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Bayer stops distribution of pharmaceuticals in East Africa

Through the new model, Bayer will outsource transportation, local warehousing, distribution, and customer support to a third party.

Bayer East Africa will stop distributing pharmaceutical and consumer health products on May 1st of this year.

According to Bayer East Africa, beginning May 1, 2024, all of their pharmaceutical and consumer health products in East and Anglo-West Africa will be distributed by a third-party distributor.

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The decision is intended to improve service delivery to consumers and patients, prompting the company to embrace a more sustainable business model in order to serve more customers and patients.

Our company approach is continuously evaluated to ensure future success.

Bayer is changing the pharmaceutical and consumer health business models in East Africa (Kenya and Ethiopia) and Anglo-West Central Africa (Ghana and Nigeria) with a new go-to-market strategy.

“Effective May 1, 2024, our pharmaceutical and consumer health products in East and Anglo-West Africa will be distributed through a third-party distributor.

“This approach is intended to simplify our value chain, reduce lead time between production and distribution, and hence reach more patients and customers, ultimately increasing our footprint in Africa by extending access to medicines across the two regions.

“We have ambitious goals to reach more people as we strive to deliver on our mission of health for all and hunger for none. We are calling this initiative ‘Smart Serve’, as it is intended to help reach and serve more people in Africa in a more sustainable manner.

We will be leveraging the expertise and networks of a third-party distributor to ensure sustained availability and access of our products and solutions,“ noted Jorge Levinson, Cluster Lead for the Pharmaceuticals Division in South East and West Central Africa.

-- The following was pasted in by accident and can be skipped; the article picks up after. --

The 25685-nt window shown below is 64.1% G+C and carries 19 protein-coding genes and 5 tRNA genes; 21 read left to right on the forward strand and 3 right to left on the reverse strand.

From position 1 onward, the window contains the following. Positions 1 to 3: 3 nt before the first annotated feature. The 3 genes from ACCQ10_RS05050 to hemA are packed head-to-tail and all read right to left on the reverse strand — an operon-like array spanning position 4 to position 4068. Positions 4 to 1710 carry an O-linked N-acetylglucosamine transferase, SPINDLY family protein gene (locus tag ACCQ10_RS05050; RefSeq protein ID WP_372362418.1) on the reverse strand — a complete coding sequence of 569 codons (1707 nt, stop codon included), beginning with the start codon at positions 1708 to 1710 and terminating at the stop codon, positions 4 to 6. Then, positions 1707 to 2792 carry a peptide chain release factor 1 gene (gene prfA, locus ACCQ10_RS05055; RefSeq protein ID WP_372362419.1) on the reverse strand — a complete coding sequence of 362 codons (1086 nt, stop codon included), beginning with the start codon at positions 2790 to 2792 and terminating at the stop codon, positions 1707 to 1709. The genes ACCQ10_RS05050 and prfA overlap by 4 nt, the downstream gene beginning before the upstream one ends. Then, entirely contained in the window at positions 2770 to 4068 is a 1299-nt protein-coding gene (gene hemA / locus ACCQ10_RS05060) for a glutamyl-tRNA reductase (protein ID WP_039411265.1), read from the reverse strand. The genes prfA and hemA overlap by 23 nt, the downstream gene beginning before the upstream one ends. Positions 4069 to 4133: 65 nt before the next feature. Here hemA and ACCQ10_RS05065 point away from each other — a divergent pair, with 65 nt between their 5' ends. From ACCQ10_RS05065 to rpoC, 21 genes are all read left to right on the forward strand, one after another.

“Through this approach, we strongly believe that Bayer will be better positioned to accelerate access to our health solutions, especially in family planning, cardiovascular, ophthalmology, self-care, and OTC (over-the-counter) therapeutic areas,” added Jorge.

Through the new model, Bayer will outsource transportation, local warehousing, distribution, and customer support to a third party.

The third-party distributor will handle the distribution aspect of the value chain, and the Bayer legal entities in the East and Anglo-West Central African countries will continue to handle business-related corporate affairs, including medical affairs, media relations, and stakeholder management such as government and partner relations.

“While the opportunities and possibilities to serve our customers more sustainably are exciting, we fully recognize the potential impact this will have on the current model, including our people.

We do not underestimate the possible disruption, and we aim to minimize its effects where possible, remaining committed to always treating everyone with respect, dignity, and care,” added Michael Meewes, Cluster Lead for Consumer Health in South East West Africa.

The company has reiterated its commitment to support and enable a world where health is for all and hunger is for none.

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